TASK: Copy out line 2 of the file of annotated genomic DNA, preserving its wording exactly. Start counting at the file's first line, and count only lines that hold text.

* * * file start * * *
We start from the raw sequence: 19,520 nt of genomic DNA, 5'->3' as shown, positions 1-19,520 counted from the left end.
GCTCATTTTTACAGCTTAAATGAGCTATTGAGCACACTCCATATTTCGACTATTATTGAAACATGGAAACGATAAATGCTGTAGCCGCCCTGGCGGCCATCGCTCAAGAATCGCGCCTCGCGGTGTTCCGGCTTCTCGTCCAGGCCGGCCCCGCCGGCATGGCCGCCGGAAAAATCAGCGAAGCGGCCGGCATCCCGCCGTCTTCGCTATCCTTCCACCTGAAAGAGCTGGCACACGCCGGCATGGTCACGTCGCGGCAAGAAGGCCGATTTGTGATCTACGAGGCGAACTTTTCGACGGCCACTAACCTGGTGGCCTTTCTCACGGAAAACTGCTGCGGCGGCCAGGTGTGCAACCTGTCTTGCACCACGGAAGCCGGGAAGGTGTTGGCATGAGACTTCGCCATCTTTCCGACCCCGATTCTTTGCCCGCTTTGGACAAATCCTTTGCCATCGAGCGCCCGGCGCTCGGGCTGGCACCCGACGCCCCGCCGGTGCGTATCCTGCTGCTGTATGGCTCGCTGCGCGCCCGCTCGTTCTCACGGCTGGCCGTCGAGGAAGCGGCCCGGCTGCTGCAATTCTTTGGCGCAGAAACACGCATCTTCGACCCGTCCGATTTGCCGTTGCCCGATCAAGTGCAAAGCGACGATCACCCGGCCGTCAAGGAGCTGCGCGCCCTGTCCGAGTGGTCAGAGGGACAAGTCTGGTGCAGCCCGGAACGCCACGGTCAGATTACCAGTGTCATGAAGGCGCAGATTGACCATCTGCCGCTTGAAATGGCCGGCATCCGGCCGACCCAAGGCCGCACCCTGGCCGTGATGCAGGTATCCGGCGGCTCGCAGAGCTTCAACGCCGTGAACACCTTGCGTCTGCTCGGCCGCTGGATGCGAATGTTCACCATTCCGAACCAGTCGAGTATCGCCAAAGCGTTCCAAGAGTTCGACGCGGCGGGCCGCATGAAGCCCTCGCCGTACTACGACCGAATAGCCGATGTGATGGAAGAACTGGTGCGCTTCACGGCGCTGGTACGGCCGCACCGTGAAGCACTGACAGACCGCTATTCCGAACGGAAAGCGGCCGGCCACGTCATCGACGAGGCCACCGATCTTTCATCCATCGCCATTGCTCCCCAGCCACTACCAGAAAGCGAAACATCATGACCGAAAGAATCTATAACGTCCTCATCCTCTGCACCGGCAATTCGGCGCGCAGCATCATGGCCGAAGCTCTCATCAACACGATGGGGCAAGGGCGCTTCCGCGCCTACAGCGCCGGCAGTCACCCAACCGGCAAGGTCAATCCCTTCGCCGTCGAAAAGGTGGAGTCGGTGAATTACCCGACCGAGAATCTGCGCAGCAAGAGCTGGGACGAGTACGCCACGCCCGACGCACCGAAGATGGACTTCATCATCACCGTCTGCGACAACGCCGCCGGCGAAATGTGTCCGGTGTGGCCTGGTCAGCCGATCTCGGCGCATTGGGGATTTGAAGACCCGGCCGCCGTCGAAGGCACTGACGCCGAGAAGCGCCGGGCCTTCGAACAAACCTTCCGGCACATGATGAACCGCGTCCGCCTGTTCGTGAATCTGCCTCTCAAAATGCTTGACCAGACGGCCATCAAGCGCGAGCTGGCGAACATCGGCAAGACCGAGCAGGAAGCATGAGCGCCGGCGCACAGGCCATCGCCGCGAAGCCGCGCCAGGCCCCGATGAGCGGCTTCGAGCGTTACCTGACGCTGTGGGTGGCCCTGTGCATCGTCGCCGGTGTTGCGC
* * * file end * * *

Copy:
GCTCATTTTTACAGCTTAAATGAGCTATTGAGCACACTCCATATTTCGACTATTATTGAAACATGGAAACGATAAATGCTGTAGCCGCCCTGGCGGCCATCGCTCAAGAATCGCGCCTCGCGGTGTTCCGGCTTCTCGTCCAGGCCGGCCCCGCCGGCATGGCCGCCGGAAAAATCAGCGAAGCGGCCGGCATCCCGCCGTCTTCGCTATCCTTCCACCTGAAAGAGCTGGCACACGCCGGCATGGTCACGTCGCGGCAAGAAGGCCGATTTGTGATCTACGAGGCGAACTTTTCGACGGCCACTAACCTGGTGGCCTTTCTCACGGAAAACTGCTGCGGCGGCCAGGTGTGCAACCTGTCTTGCACCACGGAAGCCGGGAAGGTGTTGGCATGAGACTTCGCCATCTTTCCGACCCCGATTCTTTGCCCGCTTTGGACAAATCCTTTGCCATCGAGCGCCCGGCGCTCGGGCTGGCACCCGACGCCCCGCCGGTGCGTATCCTGCTGCTGTATGGCTCGCTGCGCGCCCGCTCGTTCTCACGGCTGGCCGTCGAGGAAGCGGCCCGGCTGCTGCAATTCTTTGGCGCAGAAACACGCATCTTCGACCCGTCCGATTTGCCGTTGCCCGATCAAGTGCAAAGCGACGATCACCCGGCCGTCAAGGAGCTGCGCGCCCTGTCCGAGTGGTCAGAGGGACAAGTCTGGTGCAGCCCGGAACGCCACGGTCAGATTACCAGTGTCATGAAGGCGCAGATTGACCATCTGCCGCTTGAAATGGCCGGCATCCGGCCGACCCAAGGCCGCACCCTGGCCGTGATGCAGGTATCCGGCGGCTCGCAGAGCTTCAACGCCGTGAACACCTTGCGTCTGCTCGGCCGCTGGATGCGAATGTTCACCATTCCGAACCAGTCGAGTATCGCCAAAGCGTTCCAAGAGTTCGACGCGGCGGGCCGCATGAAGCCCTCGCCGTACTACGACCGAATAGCCGATGTGATGGAAGAACTGGTGCGCTTCACGGCGCTGGTACGGCCGCACCGTGAAGCACTGACAGACCGCTATTCCGAACGGAAAGCGGCCGGCCACGTCATCGACGAGGCCACCGATCTTTCATCCATCGCCATTGCTCCCCAGCCACTACCAGAAAGCGAAACATCATGACCGAAAGAATCTATAACGTCCTCATCCTCTGCACCGGCAATTCGGCGCGCAGCATCATGGCCGAAGCTCTCATCAACACGATGGGGCAAGGGCGCTTCCGCGCCTACAGCGCCGGCAGTCACCCAACCGGCAAGGTCAATCCCTTCGCCGTCGAAAAGGTGGAGTCGGTGAATTACCCGACCGAGAATCTGCGCAGCAAGAGCTGGGACGAGTACGCCACGCCCGACGCACCGAAGATGGACTTCATCATCACCGTCTGCGACAACGCCGCCGGCGAAATGTGTCCGGTGTGGCCTGGTCAGCCGATCTCGGCGCATTGGGGATTTGAAGACCCGGCCGCCGTCGAAGGCACTGACGCCGAGAAGCGCCGGGCCTTCGAACAAACCTTCCGGCACATGATGAACCGCGTCCGCCTGTTCGTGAATCTGCCTCTCAAAATGCTTGACCAGACGGCCATCAAGCGCGAGCTGGCGAACATCGGCAAGACCGAGCAGGAAGCATGAGCGCCGGCGCACAGGCCATCGCCGCGAAGCCGCGCCAGGCCCCGATGAGCGGCTTCGAGCGTTACCTGACGCTGTGGGTGGCCCTGTGCATCGTCGCCGGTGTTGCGC